Hiding sections of a page when printing is a fairly common and trivial task with the help of a little css. For example, hiding a page header and footer only takes a few lines.

@media print {
    .header, .footer {
        display: none;

But what if you want to only print a single element, such as an image? You could take the above approach to hide all other elements and only allow the image to be displayed. An alternative approach is to use a little javascript to open the image in a new window and immediately trigger the window.print() method.

$('#print-btn').click(function () {
    return true;

function printImage(imagePath) {
    var width = $(window).width() * 0.9;
    var height = $(window).height() * 0.9;
    var content = '<!DOCTYPE html>' + 
                  '<html>' +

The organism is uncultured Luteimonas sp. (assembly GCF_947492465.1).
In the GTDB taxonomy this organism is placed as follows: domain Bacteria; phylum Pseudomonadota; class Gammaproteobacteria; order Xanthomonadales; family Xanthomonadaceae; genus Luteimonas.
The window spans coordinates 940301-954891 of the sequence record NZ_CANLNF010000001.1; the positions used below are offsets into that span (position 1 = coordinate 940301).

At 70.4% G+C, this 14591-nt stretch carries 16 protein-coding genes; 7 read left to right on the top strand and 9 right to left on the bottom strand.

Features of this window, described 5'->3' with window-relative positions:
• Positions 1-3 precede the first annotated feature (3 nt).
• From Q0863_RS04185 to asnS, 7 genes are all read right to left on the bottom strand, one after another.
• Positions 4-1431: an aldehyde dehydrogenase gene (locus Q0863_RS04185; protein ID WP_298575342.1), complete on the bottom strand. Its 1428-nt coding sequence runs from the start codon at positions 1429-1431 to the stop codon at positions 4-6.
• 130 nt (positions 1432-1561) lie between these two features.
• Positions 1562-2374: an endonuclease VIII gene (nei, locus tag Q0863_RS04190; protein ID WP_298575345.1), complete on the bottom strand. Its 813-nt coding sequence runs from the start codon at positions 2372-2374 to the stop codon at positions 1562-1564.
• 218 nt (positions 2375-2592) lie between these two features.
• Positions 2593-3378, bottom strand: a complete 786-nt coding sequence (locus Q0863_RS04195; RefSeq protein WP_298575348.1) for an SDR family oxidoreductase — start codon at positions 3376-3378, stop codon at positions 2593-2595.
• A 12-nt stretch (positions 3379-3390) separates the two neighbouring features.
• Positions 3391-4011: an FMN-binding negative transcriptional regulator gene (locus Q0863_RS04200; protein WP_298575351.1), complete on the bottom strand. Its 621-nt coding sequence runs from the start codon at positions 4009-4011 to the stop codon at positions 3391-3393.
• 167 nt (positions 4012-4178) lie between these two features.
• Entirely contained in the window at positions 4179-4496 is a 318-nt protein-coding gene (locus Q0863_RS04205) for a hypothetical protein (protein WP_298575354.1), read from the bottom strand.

'<head><title></title></head>' +
                  '<body onload="window.focus(); window.print(); window.close();">' + 
                  '<img src="' + imagePath + '" style="width: 100%;" />' +
                  '</body>' +
    var options = "toolbar=no,location=no,directories=no,menubar=no,scrollbars=yes,width=" + width + ",height=" + height;
    var printWindow = window.open('', 'print', options);

The above script opens a new (nearly fullscreen) window containing the image we want to print. Notice that the body tag has an onload attribute that set’s the window’s focus (needed to make IE happy), calls print, and immediately closes. This tells the window to close after the user exits the print dialog. Note that you could actually move the print() and close() calls to the parent window’s script, printWindow.print() and printWindow().close(). But I found that doing so caused Chrome to display the print window before the image had a chance to load, resulting in an empty page. The version seemed to pacify both Chrome and Internet Explorer.